So, anyway, I’m definite a blend of connector and communicator – and over the years of my life in our old world of DC, I took pride in making connections as effectively and impactfully as I could – always looking for that “dual benefit”, but also really trying to give the “new kids in town” as much information to make a plan of attack for cracking the code of the business community around the network. Having done this for a living for a short time, through my work under the flag of my little consulting company, I had run headlong into the brick wall of how hard it is to “get a meeting” with someone in DC. Not for the lack of interesting people there to meet, but just for the cultural defenses of a people I now see as collectively in adrenal failure trying to keep up the pace expected and demanded by the engine of the beltway business scene. I have alot of thoughts about why people in DC are so frantic and time-crunched, and I know it’s a whole cocktail of reasons – over-achievers, cost of living and above all, the traffic. In sum, the harried people of the greater metropolitan DC area simply feel and live as if they have less than the same 24 hours allotted to all of us on this big blue marble every day – and the mad dash is a normal, and invisible to everyone who lives there as the water is for the fish in the sea.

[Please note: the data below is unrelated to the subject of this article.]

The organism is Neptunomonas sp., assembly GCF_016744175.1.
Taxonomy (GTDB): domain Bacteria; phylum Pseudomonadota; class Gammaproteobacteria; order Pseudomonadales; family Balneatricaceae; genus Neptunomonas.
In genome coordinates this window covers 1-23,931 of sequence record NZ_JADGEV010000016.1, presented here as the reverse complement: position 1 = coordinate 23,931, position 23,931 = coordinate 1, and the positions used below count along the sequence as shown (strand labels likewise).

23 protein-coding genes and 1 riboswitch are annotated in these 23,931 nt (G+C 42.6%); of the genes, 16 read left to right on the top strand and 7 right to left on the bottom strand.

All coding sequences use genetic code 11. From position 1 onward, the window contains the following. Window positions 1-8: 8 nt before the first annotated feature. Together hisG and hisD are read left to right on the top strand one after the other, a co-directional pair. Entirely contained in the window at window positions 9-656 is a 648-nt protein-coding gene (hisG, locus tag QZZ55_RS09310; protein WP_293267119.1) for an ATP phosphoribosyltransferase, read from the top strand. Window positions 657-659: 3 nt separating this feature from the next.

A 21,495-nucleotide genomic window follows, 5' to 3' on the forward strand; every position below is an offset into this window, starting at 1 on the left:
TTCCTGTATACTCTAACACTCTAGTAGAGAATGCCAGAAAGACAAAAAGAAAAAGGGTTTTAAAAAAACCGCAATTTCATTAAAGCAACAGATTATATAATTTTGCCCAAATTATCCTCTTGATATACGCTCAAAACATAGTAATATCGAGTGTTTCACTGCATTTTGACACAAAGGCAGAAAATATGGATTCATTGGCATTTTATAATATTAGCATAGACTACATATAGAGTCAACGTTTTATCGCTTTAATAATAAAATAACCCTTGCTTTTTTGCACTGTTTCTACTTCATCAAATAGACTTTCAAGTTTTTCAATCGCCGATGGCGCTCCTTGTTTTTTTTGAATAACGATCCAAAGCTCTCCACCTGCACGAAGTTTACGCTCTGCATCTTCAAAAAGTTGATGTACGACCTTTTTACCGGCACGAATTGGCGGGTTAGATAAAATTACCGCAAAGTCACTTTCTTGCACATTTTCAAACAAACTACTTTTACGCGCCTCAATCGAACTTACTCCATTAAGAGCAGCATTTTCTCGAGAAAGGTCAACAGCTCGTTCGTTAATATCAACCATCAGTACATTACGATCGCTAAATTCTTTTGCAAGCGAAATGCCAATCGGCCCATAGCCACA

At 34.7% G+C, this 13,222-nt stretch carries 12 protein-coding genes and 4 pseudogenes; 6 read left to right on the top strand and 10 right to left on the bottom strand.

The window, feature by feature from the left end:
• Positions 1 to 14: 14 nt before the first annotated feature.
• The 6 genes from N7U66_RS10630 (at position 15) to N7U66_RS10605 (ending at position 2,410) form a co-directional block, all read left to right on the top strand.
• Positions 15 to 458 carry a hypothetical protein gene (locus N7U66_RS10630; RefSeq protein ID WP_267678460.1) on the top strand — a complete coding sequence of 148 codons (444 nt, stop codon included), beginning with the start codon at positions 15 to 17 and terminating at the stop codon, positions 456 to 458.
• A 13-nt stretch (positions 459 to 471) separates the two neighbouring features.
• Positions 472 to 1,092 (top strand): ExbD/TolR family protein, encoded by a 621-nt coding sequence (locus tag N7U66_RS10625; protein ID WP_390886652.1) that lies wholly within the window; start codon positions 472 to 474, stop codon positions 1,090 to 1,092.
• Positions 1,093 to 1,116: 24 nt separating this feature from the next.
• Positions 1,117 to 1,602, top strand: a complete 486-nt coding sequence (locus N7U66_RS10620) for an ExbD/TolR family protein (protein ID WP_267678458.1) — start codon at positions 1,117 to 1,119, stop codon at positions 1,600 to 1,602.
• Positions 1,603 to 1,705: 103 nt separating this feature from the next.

While I’ve always believed this about DC, and tried to both live by the rules of utmost respect of people’s precious time while also helping newbies to this world figure out how to merge onto the rushing traffic by connecting them with a few strategically placed people who might offer a more welcoming, gentle hand to help them get in step with the hubbub (let them merge into their lane without honking). In fact, after all this leadup, it was simply one of these calls with a newbie – Jennifer, a recent W&M MBA graduate – that brought this all back to me in a flash, and in that same moment illuminated how incredibly different is the world I now live in. Like, entirely different – and it was clear of day like one of those old-timey camera flashbulbs went off, with a boom!
BTW – so much for posting before Xmas, here we are in the Charlotte airport heading home from our SoCal holiday